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What happened to spring?

It has been pointed out to me that I’ve been sounding a wee bit melancholy lately.  I suppose I am.  Living in New England is a special gift.  You see, first hand, how fast the time goes with the changing of the seasons, how quickly the buds blossom and disappear.

Heck, sometimes we don’t have to even wait months for a change of seasons — in New England, it can happen in a day.  On Saturday, for example, we were frolicking outside in shorts.  Today, I had to dig out the winter coats and explain why they must be worn to my son, the future lawyer, who argues each decision as if before the Supreme Court. The robin that was having such a good time in my bird bath two days ago is clearly regretting his decision to visit us. “What’s WRONG with this place?” he’s clearly thinking, miserable and hunched up in the rhododendron bush.  “Who turned the heat off?”

An excellent question.  Not one I can stay to answer today, though.  Instead I’m going to direct you to some interesting links that I stole from friends, as well as do some blatant self-promotion.  (WHAT?  A writer’s gotta do what she’s gotta do these days.)

How can something without feet be so smart? The incredible mimicking octopus. (Think it talks back to its mother?)

Can your kids fend for themselves in the kitchen? My friend Jan O’Hara talks about why this skill  is important, and steps you can take to make them more independent.

Amy Sue Nathan is celebrating the one year anniversary of her blog Women’s Fiction Writers with a mega book giveaway.  Head over there for a chance to win some great books!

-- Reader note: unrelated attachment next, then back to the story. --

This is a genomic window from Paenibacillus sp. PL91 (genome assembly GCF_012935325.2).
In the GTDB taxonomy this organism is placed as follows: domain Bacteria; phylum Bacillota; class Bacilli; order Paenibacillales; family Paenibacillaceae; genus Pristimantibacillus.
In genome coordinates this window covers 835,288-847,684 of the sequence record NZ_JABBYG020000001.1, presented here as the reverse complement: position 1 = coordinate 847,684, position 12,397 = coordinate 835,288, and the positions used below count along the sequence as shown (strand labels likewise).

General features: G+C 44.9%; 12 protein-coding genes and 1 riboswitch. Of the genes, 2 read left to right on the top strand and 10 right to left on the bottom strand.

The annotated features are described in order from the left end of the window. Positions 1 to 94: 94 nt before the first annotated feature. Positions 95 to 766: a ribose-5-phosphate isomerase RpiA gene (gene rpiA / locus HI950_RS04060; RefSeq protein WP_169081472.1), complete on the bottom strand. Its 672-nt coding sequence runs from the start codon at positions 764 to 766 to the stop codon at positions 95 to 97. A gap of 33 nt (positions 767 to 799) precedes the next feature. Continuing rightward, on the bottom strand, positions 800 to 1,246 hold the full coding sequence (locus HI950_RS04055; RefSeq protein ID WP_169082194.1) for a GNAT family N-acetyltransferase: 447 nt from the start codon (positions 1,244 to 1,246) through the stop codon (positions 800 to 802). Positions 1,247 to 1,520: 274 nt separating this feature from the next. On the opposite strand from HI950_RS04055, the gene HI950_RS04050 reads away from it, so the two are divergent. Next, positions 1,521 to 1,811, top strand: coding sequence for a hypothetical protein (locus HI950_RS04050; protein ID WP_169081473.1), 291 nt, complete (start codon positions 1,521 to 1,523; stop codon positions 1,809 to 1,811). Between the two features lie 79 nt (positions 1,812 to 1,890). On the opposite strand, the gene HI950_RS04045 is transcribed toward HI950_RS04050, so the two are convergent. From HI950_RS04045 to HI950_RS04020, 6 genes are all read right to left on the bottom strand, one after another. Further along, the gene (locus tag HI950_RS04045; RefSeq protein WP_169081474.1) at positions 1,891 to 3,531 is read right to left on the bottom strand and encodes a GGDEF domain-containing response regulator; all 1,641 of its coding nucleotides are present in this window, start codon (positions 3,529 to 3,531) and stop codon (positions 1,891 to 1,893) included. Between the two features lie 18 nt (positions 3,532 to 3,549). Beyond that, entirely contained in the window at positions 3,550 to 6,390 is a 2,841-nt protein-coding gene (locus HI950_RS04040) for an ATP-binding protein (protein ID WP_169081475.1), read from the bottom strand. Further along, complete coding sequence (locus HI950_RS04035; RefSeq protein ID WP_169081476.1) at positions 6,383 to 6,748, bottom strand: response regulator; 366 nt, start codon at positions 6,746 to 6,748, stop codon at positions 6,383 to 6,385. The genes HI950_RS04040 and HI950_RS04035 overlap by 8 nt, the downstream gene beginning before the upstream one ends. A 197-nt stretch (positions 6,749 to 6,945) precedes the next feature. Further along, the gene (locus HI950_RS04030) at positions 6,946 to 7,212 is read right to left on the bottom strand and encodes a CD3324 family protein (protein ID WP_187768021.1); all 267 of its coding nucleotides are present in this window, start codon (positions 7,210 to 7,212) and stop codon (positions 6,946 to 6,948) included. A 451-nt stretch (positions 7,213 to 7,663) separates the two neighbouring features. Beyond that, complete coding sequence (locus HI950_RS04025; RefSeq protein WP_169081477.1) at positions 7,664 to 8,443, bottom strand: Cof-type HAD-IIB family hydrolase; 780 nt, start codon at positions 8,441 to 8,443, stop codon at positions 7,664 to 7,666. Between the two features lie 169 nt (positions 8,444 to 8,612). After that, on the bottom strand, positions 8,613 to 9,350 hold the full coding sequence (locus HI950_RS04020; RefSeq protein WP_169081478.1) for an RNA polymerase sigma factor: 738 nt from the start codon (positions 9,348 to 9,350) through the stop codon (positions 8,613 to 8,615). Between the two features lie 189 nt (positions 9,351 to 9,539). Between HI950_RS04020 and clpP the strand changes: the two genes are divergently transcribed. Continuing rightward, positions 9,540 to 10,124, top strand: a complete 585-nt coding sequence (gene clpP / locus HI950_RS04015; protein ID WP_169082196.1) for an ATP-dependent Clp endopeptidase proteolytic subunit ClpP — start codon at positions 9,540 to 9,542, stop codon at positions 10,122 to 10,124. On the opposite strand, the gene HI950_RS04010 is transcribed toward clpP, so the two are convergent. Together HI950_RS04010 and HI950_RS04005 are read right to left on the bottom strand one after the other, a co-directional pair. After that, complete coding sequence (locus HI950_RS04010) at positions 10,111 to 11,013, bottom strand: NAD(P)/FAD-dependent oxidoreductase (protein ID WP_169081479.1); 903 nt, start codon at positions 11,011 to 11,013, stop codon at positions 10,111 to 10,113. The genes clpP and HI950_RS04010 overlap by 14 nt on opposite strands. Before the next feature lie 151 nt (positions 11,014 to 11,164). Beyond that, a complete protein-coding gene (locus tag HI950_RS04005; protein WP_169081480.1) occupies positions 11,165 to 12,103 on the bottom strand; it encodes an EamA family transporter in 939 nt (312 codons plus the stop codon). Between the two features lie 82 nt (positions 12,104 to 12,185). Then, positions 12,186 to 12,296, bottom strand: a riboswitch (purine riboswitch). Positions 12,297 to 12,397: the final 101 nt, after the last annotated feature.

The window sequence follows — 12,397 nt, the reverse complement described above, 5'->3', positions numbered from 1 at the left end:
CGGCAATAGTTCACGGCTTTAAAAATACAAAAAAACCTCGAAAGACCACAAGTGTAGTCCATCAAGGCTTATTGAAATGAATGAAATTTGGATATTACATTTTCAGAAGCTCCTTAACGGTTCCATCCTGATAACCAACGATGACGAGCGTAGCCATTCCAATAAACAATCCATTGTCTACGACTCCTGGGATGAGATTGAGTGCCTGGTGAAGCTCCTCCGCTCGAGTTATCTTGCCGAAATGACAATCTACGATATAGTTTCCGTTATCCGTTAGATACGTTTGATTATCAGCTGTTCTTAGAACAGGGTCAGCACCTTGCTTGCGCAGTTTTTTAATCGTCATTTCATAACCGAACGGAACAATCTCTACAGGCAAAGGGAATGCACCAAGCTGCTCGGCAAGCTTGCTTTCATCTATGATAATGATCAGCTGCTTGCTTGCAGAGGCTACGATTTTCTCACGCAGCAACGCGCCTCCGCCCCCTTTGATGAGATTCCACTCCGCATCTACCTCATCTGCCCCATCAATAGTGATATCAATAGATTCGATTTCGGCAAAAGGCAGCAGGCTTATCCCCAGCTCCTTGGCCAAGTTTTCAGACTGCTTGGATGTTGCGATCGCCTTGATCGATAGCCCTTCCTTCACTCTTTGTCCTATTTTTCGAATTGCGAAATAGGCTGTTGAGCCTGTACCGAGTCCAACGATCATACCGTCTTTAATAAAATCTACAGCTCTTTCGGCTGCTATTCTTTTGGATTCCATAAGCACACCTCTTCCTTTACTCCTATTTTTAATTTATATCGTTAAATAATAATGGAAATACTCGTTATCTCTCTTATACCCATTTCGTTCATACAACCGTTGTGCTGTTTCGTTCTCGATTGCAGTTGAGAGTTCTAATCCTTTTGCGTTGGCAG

Finally, since I post to this blog only on Tuesdays, I wanted to let you know that on Friday I’ll be guest blogging for one of my very favorite virtual people, Rosemary DiBattista. (I keep trying to meet her for a drink and make her nonvirtual, but it hasn’t happened yet.)  She’s funny, warm, and kind, and she has her own book series (!!) coming out beginning in 2014.  She’s a doll.  And she’s letting me share one of my best recipes (the one that doesn’t involve ordering pizza and opening wine) so please remember to stop by!

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When we moved to our current house, eight years ago, I bought a bag of 100 daffodil bulbs.  It seemed a ridiculous number, a luxurious indulgence, and as I planted the brown lumps I imagined a riot of yellow color, uncountable riches poking through the ground to announce Spring’s arrival.  It’s my favorite season, and in the time we’ve been here the daffodils have naturalized, spreading throughout the garden.  But it’s not the blanket of uninterrupted color I thought it would be.  The hundred bulbs that seemed to be so plentiful when I was digging them into the ground turned out to be not quite enough.

Last week I took the kids to the doctor’s office for a checkup.  I was leafing through a parenting magazine when this statistic caught my eye: There are approximately 940 Saturdays between when you bring your baby home from the hospital and when she heads off to college.  I’m no mathematician, but that number seems about right.

Almost 1,000 days.  It would have seemed a lifetime to me, all those years ago when I first became a parent. But now I’m over halfway there, and the days are slipping through my fingers.  The harder I try to hold on, to pack each moment with meaning, the faster they go. One thousand Mondays to kiss a sleep-scented, bed loving boy awake.  One thousand Sundays to curl up in the sun with my book-devouring daughter. One thousand weekends, while I blink and each crop of daffodils grows and fades, a reminder of how fleeting is Spring, the giddiest, most promising season of all.